CHICAGO Hundreds of demonstrators staged raucous protests against Chicago Mayor Rahm Emanuel's budget cuts and other economic issues on the eve of the NATO summit, but police said there were few arrests and only minor clashes.
The crowds were in the hundreds on Saturday, down from an estimated 2,500 people on Friday at Daley Plaza, named for longtime Mayor Richard J. Daley, who headed the city during bloody clashes between police and anti-Vietnam War protesters at the 1968 Democratic convention.
The violence that was anticipated before the NATO summit never materialized, although the biggest rally was expected on Sunday. Chicago police Superintendent Garry McCarthy said late on Saturday there had been 18 arrests during the week.
One protester was taken to a hospital after a group of people swarmed on a police vehicle and slashed a tire, McCarthy said. Local media showed video of the man in front of the vehicle trying to stop it but it was unclear if he was run over.
Another protester spray-painted an "A" for anarchy on the door of a Verizon Wireless store.
Saturday's marches began early, with an estimated 500 people protesting outside Emanuel's home to criticize cuts in city mental health services.
McCarthy said protesters were "making noise and disrupting some people's lives," but that overall, events were going well.
While the city of Chicago had not granted a permit for Saturday's protests, police allowed several groups of protesters to wander around the city guided by officers mostly on bicycles. There was some pushing and shoving between police and protesters but no major clashes.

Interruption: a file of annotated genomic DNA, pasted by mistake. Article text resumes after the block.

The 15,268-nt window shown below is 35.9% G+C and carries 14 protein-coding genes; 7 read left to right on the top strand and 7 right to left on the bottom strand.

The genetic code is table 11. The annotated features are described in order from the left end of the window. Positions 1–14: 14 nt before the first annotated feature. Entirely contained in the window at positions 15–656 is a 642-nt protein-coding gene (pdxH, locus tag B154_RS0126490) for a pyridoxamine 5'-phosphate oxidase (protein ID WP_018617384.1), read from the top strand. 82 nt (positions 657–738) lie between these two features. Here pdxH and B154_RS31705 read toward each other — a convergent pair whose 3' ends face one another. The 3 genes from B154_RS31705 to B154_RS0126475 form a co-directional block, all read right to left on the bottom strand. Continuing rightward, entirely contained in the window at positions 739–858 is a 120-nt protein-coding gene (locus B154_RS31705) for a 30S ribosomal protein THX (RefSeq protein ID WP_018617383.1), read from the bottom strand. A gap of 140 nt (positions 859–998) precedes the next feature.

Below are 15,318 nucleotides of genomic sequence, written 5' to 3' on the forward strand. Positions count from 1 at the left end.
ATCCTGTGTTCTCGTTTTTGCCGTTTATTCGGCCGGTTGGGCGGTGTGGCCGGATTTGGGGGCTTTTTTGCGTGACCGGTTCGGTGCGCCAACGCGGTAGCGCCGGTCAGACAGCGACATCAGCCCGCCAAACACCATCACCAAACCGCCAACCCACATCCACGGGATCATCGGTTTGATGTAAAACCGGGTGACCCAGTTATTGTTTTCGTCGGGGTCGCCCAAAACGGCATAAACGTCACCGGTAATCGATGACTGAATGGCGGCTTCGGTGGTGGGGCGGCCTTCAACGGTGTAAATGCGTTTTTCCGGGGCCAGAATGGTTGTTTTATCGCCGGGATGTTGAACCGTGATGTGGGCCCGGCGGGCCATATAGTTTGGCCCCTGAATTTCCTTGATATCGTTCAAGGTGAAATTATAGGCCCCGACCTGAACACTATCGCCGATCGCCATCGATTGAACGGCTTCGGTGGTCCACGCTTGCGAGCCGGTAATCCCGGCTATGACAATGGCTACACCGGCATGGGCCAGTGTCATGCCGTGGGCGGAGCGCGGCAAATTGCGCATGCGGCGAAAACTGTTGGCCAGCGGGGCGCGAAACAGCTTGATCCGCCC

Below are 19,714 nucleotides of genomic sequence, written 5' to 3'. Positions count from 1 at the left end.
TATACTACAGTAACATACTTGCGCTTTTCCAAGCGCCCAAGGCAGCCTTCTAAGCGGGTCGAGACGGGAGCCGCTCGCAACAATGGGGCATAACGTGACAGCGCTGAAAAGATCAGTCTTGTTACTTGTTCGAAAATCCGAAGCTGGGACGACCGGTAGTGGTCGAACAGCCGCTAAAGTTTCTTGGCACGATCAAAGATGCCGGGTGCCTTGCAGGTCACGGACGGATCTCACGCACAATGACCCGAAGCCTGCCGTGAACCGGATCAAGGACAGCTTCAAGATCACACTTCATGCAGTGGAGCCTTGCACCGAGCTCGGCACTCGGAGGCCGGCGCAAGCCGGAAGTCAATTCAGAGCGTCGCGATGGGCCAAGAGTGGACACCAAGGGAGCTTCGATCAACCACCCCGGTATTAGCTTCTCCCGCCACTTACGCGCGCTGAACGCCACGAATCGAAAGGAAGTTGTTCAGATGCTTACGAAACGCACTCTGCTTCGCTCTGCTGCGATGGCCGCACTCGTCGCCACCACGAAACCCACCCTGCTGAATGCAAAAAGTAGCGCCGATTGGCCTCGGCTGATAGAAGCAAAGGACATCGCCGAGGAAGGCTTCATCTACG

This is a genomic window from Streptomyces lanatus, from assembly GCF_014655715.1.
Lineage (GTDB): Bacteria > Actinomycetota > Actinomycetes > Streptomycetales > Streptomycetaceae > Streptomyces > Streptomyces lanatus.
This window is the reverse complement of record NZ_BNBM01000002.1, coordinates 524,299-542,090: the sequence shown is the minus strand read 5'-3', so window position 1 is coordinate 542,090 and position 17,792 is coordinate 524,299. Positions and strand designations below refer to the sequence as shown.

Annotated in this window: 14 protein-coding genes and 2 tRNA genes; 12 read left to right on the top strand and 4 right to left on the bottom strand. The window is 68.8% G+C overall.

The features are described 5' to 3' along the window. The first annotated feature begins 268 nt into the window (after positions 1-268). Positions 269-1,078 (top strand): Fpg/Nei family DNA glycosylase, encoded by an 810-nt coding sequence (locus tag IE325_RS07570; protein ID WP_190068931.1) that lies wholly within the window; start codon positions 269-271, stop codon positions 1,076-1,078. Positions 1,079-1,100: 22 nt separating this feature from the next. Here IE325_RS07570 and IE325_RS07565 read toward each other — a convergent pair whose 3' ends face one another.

Saturday's protests followed the announcement that three men arrested earlier in the week had been charged with conspiracy to commit terrorism. Prosecutors said the three self-described anarchists were planning to attack President Barack Obama's Chicago campaign headquarters and Emanuel's home.
'SHAME ON YOU'
Again on Saturday, the protests stressed economic and social policy issues rather than international questions, such as the war in Afghanistan, expected to be discussed by world leaders at the NATO summit on Sunday and Monday.
Three protest leaders said they met with NATO Ambassador Kolinda Grabar of the military alliance's public diplomacy unit.
"My message to Ambassador Grabar was that we are very aware of the immense violence and oppression that the U.S. in its NATO guise does to the world, and that no amount of words from her or pronouncements from the summit itself will obscure that," said Andy Thayer, one of the protest leaders.
Many of the protesters were from the Occupy Wall Street movement that began in New York last autumn to protest policies that lead to income inequality. The group says 1 percent of the U.S. population holds too much of the nation's wealth.
The protest included some former patients of six city-run mental health clinics that shut at the end of April to save $2.3 million to help close the city's $650 million budget deficit.
"He (Emanuel) hasn't talked to us once, not once, since he's been in office," said Marti Luckett, 60, a patient at one of the shuttered clinics. "We want him to show up.
"I think President Obama should be calling Rahm Emanuel and say, 'Shame on you.'" Emanuel is Obama's former White House chief of staff.
The city says patients should be able to receive care at the six remaining clinics or some run by outside groups.
Small groups of protesters, some carrying signs that read: "Food not bombs" and "seize the peace," accompanied former patients of the clinics dressed in green hospital smocks going door to door to talk to residents in Emanuel's neighborhood. The former patients wore signs saying: "Welfare not warfare."
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